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The Not-Quite States of America

Dispatches from the Territories and Other Far-Flung Outposts of the USA

Doug Mack (Author)

Overview | Formats

“To truly understand the United States, one must understand The Not-Quite States of America.” —Mark Stein, best-selling author of How the States Got Their Shapes

Everyone knows that America is 50 states and… some other stuff. The U.S. territories—American Samoa, Guam, Puerto Rico, the Northern Mariana Islands, and the U.S. Virgin Islands—and their 4 million people are little known and often forgotten, so Doug Mack set out on a 30,000-mile journey to learn about them. How did they come to be part of the United States? What are they like today? And why aren’t they states? Deeply researched and richly reported, The Not-Quite States of America is an entertaining and unprecedented account of the territories’ crucial yet overlooked place in the American story.

Book Details

  • Paperback
  • Forthcoming February 2018
  • ISBN 978-0-393-35561-1
  • 5.6 × 8.2 in / 336 pages
  • Sales Territory: Worldwide including Canada, Singapore and Malaysia, but excluding the British Commonwealth.

Other Formats

  1. Book CoverThe Not-Quite States of America: Dispatches from the Territories and Other Far-Flung Outposts of the USA


Endorsements & Reviews

“Having ventured 30,000 miles to visit U.S. territories around the world, Doug Mack has embarked on one of the most extraordinary ‘American’ journeys of all time. Hilarious and moving, Mack also tackles serious issues—from the history of slavery in the U.S. Virgin Islands to the role of Guam in World War II to the battles over the sweatshops of Saipan—all while exploring how these not-quite states came to be part of America. This book, quite simply, is travel writing at its finest.” — Andrew Carroll, author of War Letters and Here Is Where: Discovering America’s Great Forgotten History

“Mack includes you in all the fun of his journey.” — Michael Upchurch, Seattle Times

“Mack catalogues his thirty-thousand-mile trek through [the territories], and examines the traits they have inherited from the U.S.—little-league games, star-spangled banners—and the cultural crisscross that makes them unique examples of America’s own hybridized culture.” — The New Yorker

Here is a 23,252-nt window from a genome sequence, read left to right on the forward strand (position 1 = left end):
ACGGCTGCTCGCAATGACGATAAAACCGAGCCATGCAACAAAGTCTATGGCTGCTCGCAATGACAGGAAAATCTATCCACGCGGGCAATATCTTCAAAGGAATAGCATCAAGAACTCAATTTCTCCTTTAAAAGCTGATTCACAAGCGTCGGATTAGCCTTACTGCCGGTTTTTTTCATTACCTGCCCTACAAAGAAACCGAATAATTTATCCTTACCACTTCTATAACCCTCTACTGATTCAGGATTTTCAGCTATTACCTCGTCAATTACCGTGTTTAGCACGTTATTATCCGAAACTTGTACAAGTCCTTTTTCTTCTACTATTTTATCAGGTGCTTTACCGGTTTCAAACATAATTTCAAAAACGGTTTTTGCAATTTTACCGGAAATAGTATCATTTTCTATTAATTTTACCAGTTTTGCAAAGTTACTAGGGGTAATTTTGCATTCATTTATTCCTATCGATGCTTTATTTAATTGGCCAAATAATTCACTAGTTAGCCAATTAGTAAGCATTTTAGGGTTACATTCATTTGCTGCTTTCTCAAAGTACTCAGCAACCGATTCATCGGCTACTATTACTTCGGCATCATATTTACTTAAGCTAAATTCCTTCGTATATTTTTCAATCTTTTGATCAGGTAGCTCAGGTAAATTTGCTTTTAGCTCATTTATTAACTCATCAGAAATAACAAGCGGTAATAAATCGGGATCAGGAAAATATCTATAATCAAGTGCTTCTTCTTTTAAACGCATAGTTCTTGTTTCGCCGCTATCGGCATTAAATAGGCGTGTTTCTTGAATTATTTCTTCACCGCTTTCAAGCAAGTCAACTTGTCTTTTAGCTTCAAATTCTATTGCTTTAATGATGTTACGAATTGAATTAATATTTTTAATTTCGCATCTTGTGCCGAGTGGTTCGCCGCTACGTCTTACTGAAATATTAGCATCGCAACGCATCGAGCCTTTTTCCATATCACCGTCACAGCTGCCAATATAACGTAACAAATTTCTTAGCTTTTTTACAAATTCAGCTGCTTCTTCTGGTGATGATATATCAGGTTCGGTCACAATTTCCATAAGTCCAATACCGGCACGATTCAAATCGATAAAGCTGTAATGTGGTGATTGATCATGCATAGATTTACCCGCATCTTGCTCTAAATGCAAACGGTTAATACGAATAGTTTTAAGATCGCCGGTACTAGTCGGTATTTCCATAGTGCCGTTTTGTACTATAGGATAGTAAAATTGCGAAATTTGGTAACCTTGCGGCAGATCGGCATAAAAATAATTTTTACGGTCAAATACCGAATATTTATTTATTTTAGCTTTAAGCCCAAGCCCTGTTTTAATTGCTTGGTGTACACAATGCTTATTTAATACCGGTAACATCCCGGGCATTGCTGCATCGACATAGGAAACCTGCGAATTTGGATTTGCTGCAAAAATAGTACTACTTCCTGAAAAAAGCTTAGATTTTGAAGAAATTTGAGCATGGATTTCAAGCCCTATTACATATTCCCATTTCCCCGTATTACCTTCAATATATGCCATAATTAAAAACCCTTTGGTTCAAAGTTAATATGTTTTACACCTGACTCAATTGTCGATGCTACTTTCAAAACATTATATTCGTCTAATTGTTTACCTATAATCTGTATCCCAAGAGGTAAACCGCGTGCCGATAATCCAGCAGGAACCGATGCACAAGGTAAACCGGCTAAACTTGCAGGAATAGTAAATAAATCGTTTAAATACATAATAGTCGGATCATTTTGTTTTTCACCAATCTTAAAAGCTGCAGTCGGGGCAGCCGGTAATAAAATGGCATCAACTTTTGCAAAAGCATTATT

“A read you can’t put down and can’t quit rolling around in your mind afterward.” — Nichole L. Reber, Ploughshares

“Witty and thoughtful, with plenty of vibrant characters and vivid descriptions, The Not-Quite States of America is also a well-researched history and a highly enjoyable travelogue. Frequent fliers and armchair travelers alike will relish Mack’s account.” — Katie Noah Gibson, Shelf Awareness

“Throughout [this] deft narrative, Mack presents numerous revealing vignettes of far-flung Yankee civilization.… An entertaining, informative guidebook.” — Kirkus Reviews

“An informative romp.” — Library Journal

“One will never think about the United States in quite the same way after this enjoyable read.” — Booklist

“A thoughtful assessment of American colonialism.… [Mack] explores each territory with an open mind and an open notebook.” — Publishers Weekly

“Our fellow Americans living in territories may not have senators or members of Congress to represent them. But they do have Doug Mack’s terrific book to reintroduce us to their unique histories and cultures and to point out just how connected we all really are to the people in these seemingly far-flung places. A fun and fascinating adventure.” — Brady Carlson, author of Dead Presidents

“To truly understand the United States, one must understand The Not-Quite States of America. Doug Mack opens our eyes to the variety of reasons we need them in this consistently entertaining read.” — Mark Stein, author of How the States Got Their Shapes

“Doug Mack, a connoisseur of the offbeat, turns his keen eye to the USA’s forgotten lands, and the result is the Great American Road Trip with a twist. Funny and engaging, Mack is the perfect guide to these simultaneously strange and familiar places, and the book goes to the heart of a perennial and, these days, urgent question: What does it mean to be American?” — Eric Weiner, author of The Geography of Genius